Our research team does extensive individual stock analysis to build and construct strategies to outperform the market. Although the bulk of the work we do is finding the right companies to own, we do extensive research to help frame ways to think about macro effects on securities. We would like to share some of the more relevant insights with our readers to help arm them for their internal investment team discussions as well as client facing interactions.
The first set of topics we will explore are:
- China v. US trade war round one, who is winning?
- Global banking, what happened to the European Banks
- The Housing market flare up and flare out
The Chinese Trade War
China’s equity markets are bearing the brunt of market adjustments in the ongoing trade war with the United States. With a large external debt denominated in USD, China is constrained in devaluing the Renminbi.
Stress in the Chinese credit markets is evidenced in the continuing increase in dollar denominated high yield bonds, now yielding in excess of 10%, for the first time since 2013. Notably, this is nearly double the year end levels of just 6 months ago.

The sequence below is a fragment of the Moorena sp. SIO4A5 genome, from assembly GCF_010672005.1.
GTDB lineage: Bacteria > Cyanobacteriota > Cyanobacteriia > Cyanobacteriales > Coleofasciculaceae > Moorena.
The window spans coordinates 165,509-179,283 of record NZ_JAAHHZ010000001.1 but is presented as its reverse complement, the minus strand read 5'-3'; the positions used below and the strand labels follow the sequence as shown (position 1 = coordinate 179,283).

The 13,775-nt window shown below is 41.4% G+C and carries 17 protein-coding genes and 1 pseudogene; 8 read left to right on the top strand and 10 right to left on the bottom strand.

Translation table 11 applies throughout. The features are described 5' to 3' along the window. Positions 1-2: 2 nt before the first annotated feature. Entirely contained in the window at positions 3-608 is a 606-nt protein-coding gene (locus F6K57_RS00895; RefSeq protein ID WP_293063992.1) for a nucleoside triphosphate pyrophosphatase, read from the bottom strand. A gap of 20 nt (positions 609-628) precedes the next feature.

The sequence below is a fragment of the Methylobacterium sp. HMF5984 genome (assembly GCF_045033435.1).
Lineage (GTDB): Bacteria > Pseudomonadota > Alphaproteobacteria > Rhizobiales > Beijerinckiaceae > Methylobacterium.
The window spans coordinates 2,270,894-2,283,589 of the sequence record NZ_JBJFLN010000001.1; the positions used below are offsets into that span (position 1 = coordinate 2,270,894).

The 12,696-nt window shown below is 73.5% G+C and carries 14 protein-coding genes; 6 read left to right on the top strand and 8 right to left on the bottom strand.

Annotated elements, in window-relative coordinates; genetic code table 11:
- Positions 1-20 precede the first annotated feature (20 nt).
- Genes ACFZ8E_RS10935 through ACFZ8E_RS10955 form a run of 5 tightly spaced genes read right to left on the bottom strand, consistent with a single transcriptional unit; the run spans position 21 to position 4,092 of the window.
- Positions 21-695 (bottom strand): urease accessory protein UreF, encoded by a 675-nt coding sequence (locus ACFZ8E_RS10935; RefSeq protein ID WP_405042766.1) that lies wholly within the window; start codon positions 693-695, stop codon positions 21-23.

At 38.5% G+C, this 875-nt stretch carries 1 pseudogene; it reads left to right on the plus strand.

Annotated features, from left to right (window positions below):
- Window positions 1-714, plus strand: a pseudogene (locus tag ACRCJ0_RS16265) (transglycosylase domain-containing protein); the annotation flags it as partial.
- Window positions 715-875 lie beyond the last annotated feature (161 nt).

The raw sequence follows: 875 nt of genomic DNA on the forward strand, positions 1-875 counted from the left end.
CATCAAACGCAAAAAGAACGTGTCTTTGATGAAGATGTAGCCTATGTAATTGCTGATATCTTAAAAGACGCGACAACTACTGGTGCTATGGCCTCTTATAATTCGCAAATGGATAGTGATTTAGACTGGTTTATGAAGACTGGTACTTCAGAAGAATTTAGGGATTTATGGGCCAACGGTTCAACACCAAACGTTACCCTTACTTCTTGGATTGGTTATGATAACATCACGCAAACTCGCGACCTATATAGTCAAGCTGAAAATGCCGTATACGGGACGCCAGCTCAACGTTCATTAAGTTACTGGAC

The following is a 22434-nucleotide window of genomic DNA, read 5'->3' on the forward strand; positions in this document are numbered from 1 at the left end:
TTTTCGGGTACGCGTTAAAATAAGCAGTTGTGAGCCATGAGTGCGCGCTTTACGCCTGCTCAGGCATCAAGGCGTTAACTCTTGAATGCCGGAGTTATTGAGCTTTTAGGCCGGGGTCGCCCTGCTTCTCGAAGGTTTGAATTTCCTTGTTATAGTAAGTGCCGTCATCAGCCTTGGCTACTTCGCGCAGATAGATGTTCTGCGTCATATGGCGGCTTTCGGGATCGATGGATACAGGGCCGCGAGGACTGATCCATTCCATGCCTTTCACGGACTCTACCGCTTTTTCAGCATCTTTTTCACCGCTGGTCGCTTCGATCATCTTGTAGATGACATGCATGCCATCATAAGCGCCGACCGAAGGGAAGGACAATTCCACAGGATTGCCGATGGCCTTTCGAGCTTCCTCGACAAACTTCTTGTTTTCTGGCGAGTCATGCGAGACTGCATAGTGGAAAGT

However, quality Chinese bonds, usually highly correlated with US rates, have not followed the US higher, signaling growth momentum and bargaining leverage for America.
The relative strength of the US equity market, in comparison to the weakening Chinese markets, confirms the observation of the stronger US negotiating position.
European banks have been decimated in recent years, not only failing to keep up with the market, but even failing to provide a positive return of any kind. The 10 year carnage:
Banco Santander -38%
Credit Suisse -56%
Deutsche Bank -86%
Those anticipating a rebound have been continually disappointed, as European banks continue their woeful performance in 2018. While European banks are still clearly the worst performers, both Japanese and Asia/Pacific banks have also shown negative returns in 2018.
The US Housing Market
After a stunning 47% rally this year, US lumber prices have retreated, reflecting an anticipated slowdown in new homes built. This market forecast proving prescient, on Wednesday the US government reported both housing starts and building permits fell to the slowest rate in 9 months.
As some of the price increase was attributed to transportation bottlenecks and Canadian tariffs, the reaction in homebuilder stocks has been more muted.